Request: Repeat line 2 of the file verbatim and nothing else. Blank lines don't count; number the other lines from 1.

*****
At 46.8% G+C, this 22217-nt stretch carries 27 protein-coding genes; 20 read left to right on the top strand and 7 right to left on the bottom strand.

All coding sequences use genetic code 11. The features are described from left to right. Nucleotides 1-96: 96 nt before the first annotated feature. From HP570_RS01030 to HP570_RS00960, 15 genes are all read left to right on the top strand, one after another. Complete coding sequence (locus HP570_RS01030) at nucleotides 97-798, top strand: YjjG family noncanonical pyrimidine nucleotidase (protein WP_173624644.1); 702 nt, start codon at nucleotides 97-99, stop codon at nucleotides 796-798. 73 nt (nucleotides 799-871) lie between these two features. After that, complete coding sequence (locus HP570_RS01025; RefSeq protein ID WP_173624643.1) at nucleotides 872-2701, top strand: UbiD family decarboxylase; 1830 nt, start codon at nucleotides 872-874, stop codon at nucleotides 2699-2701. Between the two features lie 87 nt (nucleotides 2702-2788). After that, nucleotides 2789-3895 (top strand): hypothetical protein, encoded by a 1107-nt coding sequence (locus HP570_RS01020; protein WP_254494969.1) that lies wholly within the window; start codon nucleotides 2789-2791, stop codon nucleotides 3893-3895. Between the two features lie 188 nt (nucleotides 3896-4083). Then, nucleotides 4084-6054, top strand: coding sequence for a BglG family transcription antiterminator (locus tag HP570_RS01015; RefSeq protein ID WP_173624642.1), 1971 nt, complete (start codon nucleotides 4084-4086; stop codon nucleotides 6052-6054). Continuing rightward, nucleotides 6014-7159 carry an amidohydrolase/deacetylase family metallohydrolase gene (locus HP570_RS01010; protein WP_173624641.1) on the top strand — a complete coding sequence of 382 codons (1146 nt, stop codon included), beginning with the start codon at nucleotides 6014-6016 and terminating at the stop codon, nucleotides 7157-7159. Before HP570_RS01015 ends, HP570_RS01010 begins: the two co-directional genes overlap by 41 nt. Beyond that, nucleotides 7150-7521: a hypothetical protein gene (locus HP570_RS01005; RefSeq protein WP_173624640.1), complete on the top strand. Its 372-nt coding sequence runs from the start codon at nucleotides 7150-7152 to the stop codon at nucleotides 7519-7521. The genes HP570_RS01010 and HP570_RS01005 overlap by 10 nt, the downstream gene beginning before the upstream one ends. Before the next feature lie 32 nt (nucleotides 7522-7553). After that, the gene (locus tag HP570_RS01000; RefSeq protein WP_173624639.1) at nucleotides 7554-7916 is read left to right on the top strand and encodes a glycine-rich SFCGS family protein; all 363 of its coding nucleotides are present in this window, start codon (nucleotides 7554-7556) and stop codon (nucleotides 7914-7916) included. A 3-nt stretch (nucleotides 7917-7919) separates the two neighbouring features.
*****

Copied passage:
All coding sequences use genetic code 11. The features are described from left to right. Nucleotides 1-96: 96 nt before the first annotated feature. From HP570_RS01030 to HP570_RS00960, 15 genes are all read left to right on the top strand, one after another. Complete coding sequence (locus HP570_RS01030) at nucleotides 97-798, top strand: YjjG family noncanonical pyrimidine nucleotidase (protein WP_173624644.1); 702 nt, start codon at nucleotides 97-99, stop codon at nucleotides 796-798. 73 nt (nucleotides 799-871) lie between these two features. After that, complete coding sequence (locus HP570_RS01025; RefSeq protein ID WP_173624643.1) at nucleotides 872-2701, top strand: UbiD family decarboxylase; 1830 nt, start codon at nucleotides 872-874, stop codon at nucleotides 2699-2701. Between the two features lie 87 nt (nucleotides 2702-2788). After that, nucleotides 2789-3895 (top strand): hypothetical protein, encoded by a 1107-nt coding sequence (locus HP570_RS01020; protein WP_254494969.1) that lies wholly within the window; start codon nucleotides 2789-2791, stop codon nucleotides 3893-3895. Between the two features lie 188 nt (nucleotides 3896-4083). Then, nucleotides 4084-6054, top strand: coding sequence for a BglG family transcription antiterminator (locus tag HP570_RS01015; RefSeq protein ID WP_173624642.1), 1971 nt, complete (start codon nucleotides 4084-4086; stop codon nucleotides 6052-6054). Continuing rightward, nucleotides 6014-7159 carry an amidohydrolase/deacetylase family metallohydrolase gene (locus HP570_RS01010; protein WP_173624641.1) on the top strand — a complete coding sequence of 382 codons (1146 nt, stop codon included), beginning with the start codon at nucleotides 6014-6016 and terminating at the stop codon, nucleotides 7157-7159. Before HP570_RS01015 ends, HP570_RS01010 begins: the two co-directional genes overlap by 41 nt. Beyond that, nucleotides 7150-7521: a hypothetical protein gene (locus HP570_RS01005; RefSeq protein WP_173624640.1), complete on the top strand. Its 372-nt coding sequence runs from the start codon at nucleotides 7150-7152 to the stop codon at nucleotides 7519-7521. The genes HP570_RS01010 and HP570_RS01005 overlap by 10 nt, the downstream gene beginning before the upstream one ends. Before the next feature lie 32 nt (nucleotides 7522-7553). After that, the gene (locus tag HP570_RS01000; RefSeq protein WP_173624639.1) at nucleotides 7554-7916 is read left to right on the top strand and encodes a glycine-rich SFCGS family protein; all 363 of its coding nucleotides are present in this window, start codon (nucleotides 7554-7556) and stop codon (nucleotides 7914-7916) included. A 3-nt stretch (nucleotides 7917-7919) separates the two neighbouring features.